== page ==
Axel Vervoordt presents his precious family photographs



Axel Vervoordt is – in his essence – a storyteller, although he and his austere approach to design may indicate otherwise: “My work is about silence and strength,” said the polymath Belgian designer between two sips of coffee a recent afternoon.

But over the past half-century, Vervoordt, now 72, has established himself as the world’s greatest illusionist, bringing out of obscurity the hidden tales of a thing or a place, whether it’s an abandoned medieval alley in Antwerp, a cache of Ming castaways from dynasty porcelain, minimalist painting, a Venetian palace or, say, the home of Kanye West and Kim Kardashian.

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Turns out, the AD100 Hall of Fame designer also has a knack for personal anecdotes, which he relates both enthusiastically and with a wink. Sitting at a long table in his seat in Kanaal, a former distillation center just outside Antwerp, Vervoordt, with the ease of an old friend, embarks on story after story about his life, his practice and the pursuit of beauty.

“All my life I have loved things that get old, things that get old over time,” he explains. “I have always been against restoring furniture. I think you are losing all the energy. I think a piece with a basic patina is contemporary art. It just took 200 years to look like this.

In the case of the Vervoordt empire – which now consists of an interior design firm, an antique dealer, a private foundation, as well as art galleries in Antwerp and Hong Kong – this took 50 years. From an early age, Vervoordt developed an unusual fondness for antiquated objects, starting with a 16th-century iron trunk he bought as a teenager. It is therefore not surprising that at the age of 21, he has already embarked on an ambitious restoration project by rehabilitating a row of 16th century houses in Antwerp. From there, his career quickly expanded to encompass restoration, conservation, and design for an elite clientele, all fueled by his perceptive eye and insatiable curiosity.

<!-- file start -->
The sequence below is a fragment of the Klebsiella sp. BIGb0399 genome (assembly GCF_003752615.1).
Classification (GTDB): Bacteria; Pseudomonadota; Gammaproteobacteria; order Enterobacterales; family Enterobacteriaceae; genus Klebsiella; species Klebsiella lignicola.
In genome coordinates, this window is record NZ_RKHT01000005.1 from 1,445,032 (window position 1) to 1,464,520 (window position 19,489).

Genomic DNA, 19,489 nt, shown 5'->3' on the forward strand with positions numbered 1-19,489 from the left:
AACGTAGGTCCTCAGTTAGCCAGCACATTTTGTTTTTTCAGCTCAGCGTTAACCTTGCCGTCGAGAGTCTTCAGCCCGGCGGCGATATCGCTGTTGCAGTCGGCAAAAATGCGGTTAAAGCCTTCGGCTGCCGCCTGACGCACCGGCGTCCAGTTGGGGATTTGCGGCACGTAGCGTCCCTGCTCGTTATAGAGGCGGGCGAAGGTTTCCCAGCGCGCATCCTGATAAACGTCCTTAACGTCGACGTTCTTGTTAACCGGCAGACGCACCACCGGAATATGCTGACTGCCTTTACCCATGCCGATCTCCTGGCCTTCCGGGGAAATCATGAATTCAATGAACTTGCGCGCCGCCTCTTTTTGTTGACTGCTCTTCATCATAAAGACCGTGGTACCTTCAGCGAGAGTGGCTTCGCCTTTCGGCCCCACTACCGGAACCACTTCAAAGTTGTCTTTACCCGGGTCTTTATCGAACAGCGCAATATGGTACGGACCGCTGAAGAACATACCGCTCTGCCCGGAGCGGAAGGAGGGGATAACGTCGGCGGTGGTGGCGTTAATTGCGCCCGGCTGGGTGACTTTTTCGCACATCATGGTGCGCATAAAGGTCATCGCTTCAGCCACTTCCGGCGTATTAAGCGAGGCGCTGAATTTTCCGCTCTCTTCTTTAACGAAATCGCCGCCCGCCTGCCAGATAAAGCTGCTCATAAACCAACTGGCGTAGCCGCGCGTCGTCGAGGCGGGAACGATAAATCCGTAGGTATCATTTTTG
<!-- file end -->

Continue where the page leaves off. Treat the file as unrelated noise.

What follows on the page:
“I think a piece with a basic patina is contemporary art. It just took 200 years to look like this. “—Axel Vervoordt

Vervoordt is not one to rest on his laurels. He is also not the type to rest. That morning he had already taken his horse, Raio, for a brisk ride. And currently he is balancing several residential projects including, to name a few, a private house in Paris, a mansion in the English countryside and a restaurant at the Bayerischer Hof hotel in Munich. In addition, earlier this month he published a new book, “Portraits of Interiors”, by French publisher Flammarion.

Vervoordt is quick to pay tribute to his wife May (who, as he relates, spent a day in Amsterdam buying some 7,400 pieces of porcelain) and his sons Boris and Dick, who now run the gallery and the real estate of the company Vervoordt. operations, respectively. Sitting on delightfully mismatched chairs in Kanaal’s dining room, where company employees gather for joint meals, Vervoordt shared with AD PRO some of his favorite photographs and memories. Welcome to its enchanting world.



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